I have a love/hate relationship with winter. I love the first snowfall; I hate the last one. I love the stark landscape of white, black and gray; I can’t wait for that first sign of green in the spring. I love the chance to snuggle under blankets on the couch; I can’t wait to shed the winter clothes and boots!
But like it or not, winter is here to stay for the next few months, and I have to figure out ways to enjoy it! When my children were little, it was imperative that we all got outside, at least for a little bit, several times a week. When we spent days on end inside, we would all get a little cabin fever and that’s when the squabbles would come on strong.
I found one of the biggest hurdles to going outside was actually getting dressed! There’s a saying: there’s no such thing as bad weather, just bad clothing. So I collected all the gear: boots, snow pants, coat, hat, scarf, gloves but boy! putting on all that stuff sometimes took as long as our time outside! But getting dressed to go outside provides so many opportunities for learning and growth. When I started to think of it as a learning process, it helped me mentally tackle the challenge!
First, there are all the physical skills – both gross and fine motor – of putting on snow pants and boots; zipping, buttoning and tying; even putting on mittens requires a certain skill. Then there is the idea of sequencing (an important math skill): knowing what order to put on your clothes. You certainly can’t put on your boots before your snow pants! To help with the challenge of getting dressed, I often turned it into a game. I would sing or play short kids songs and “race” to see if we could get our snow pants on before the end of the song. Then we’d race to see if we could get both boots on before the next song was over. This still might be a 10 minute process, but at least it was fun and without meltdowns before even going outside! I also made a sign for my kids to follow: 1 = a picture of snow pants, 2 = a picture of boots; etc. They could follow the order and associate the numbers with the correct sequence.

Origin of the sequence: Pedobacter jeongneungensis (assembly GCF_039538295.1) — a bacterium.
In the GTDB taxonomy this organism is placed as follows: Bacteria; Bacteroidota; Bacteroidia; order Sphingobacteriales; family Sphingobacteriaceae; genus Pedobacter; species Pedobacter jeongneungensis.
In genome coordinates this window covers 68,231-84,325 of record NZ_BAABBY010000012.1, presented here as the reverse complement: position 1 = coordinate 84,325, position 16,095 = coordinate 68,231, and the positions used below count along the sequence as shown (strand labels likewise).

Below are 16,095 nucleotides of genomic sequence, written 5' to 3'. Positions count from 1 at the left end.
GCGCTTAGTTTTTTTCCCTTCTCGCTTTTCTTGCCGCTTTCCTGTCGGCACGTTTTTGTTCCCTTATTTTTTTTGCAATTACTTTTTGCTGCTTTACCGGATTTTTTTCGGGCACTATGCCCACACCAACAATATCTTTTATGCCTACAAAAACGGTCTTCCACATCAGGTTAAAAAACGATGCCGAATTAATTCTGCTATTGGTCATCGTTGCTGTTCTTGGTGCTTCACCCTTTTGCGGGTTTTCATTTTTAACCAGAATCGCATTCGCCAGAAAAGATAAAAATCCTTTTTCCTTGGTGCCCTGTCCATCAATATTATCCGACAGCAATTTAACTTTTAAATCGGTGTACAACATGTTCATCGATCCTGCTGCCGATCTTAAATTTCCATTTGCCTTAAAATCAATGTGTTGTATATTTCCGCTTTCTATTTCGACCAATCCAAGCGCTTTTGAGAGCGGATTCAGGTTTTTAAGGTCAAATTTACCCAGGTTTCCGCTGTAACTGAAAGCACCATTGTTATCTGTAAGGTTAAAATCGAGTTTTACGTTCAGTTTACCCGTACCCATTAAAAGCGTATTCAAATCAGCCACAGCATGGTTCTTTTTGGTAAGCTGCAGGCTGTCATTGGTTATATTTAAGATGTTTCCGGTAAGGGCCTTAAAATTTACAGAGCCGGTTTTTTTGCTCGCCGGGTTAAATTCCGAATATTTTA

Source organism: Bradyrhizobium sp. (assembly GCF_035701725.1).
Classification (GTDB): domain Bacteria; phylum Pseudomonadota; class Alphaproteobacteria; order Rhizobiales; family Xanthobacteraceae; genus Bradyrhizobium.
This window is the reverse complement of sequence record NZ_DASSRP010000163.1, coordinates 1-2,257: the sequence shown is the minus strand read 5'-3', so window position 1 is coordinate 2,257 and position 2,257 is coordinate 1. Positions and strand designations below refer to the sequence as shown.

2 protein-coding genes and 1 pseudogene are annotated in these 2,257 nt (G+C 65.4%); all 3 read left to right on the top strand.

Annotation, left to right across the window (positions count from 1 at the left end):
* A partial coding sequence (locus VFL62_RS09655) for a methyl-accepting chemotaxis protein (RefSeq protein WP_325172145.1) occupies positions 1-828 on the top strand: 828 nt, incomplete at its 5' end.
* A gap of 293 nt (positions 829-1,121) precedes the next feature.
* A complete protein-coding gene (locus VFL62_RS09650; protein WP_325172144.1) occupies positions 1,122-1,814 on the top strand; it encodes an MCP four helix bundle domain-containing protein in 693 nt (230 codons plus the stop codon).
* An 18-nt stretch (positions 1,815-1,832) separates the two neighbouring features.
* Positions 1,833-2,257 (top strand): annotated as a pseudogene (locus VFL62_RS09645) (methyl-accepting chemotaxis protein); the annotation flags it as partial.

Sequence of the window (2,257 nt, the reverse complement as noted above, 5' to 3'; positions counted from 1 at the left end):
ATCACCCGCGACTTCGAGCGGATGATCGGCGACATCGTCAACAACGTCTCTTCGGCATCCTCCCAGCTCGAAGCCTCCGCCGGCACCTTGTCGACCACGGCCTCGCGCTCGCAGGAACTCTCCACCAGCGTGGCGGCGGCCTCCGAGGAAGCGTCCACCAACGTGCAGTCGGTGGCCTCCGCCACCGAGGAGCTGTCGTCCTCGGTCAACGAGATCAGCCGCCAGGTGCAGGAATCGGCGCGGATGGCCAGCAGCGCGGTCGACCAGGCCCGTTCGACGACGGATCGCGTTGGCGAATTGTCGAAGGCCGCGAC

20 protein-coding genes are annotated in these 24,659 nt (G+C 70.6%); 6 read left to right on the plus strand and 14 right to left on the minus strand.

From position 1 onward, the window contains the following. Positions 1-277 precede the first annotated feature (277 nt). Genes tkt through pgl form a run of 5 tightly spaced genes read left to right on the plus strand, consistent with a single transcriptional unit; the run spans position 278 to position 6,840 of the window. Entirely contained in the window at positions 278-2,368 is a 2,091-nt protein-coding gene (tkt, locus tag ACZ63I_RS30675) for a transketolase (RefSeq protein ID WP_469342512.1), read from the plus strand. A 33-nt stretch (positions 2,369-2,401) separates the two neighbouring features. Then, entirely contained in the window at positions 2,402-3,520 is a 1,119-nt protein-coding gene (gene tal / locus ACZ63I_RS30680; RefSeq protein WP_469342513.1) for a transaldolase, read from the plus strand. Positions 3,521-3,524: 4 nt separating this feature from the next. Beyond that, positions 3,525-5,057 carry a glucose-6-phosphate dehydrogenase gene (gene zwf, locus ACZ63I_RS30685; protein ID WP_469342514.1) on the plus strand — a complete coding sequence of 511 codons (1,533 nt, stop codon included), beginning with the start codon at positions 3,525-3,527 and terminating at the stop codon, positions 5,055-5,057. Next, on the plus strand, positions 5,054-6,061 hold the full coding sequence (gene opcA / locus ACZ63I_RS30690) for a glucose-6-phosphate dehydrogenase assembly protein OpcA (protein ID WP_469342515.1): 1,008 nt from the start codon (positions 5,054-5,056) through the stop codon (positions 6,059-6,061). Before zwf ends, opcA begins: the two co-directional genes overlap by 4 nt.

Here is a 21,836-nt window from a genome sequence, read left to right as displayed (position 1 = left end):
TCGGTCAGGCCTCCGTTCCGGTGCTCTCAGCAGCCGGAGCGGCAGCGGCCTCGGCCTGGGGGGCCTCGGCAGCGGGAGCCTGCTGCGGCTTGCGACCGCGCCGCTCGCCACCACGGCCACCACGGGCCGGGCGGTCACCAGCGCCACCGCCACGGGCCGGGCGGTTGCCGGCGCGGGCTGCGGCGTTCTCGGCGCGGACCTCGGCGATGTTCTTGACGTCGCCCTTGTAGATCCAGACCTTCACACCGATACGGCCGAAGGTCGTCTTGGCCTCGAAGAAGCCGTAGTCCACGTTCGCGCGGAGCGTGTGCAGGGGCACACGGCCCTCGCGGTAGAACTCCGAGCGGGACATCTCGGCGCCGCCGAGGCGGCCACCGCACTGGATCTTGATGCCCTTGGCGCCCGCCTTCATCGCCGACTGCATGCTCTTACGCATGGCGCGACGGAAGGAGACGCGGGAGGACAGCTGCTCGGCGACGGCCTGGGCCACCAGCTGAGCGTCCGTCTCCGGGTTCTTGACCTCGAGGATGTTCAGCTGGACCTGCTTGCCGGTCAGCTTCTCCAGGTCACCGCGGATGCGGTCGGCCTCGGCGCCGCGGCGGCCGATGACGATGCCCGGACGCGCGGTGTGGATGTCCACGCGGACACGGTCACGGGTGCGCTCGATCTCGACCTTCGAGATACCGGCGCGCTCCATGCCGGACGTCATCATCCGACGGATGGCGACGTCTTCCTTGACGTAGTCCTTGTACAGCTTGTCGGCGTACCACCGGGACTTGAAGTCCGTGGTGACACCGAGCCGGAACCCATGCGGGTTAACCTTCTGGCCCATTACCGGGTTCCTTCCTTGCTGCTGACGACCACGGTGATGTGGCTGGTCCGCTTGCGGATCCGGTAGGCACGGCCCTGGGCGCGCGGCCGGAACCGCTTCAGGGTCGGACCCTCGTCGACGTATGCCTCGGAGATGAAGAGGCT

Once outside, we found many ways to stay active and have fun. Hallie described several things we also liked to do: sled, look for and make tracks, and play tag. We also enjoyed going for walks to look for as many different colors, shapes or textures as we can. We liked to put colored water (water with food coloring) in spray bottles or old mustard bottles and make “paintings” in the snow. We would sometimes practice making shapes, letters or numbers this way.
Getting outside in the winter can sometimes be exhausting: getting all dressed, playing outside and taking everything off again. But ultimately, I wanted my kids exhausted so they would be just a little less stir crazy inside!
Author: Rachel Sandhorst, NE IA Food & Fitness Early Childhood F2ECE Associate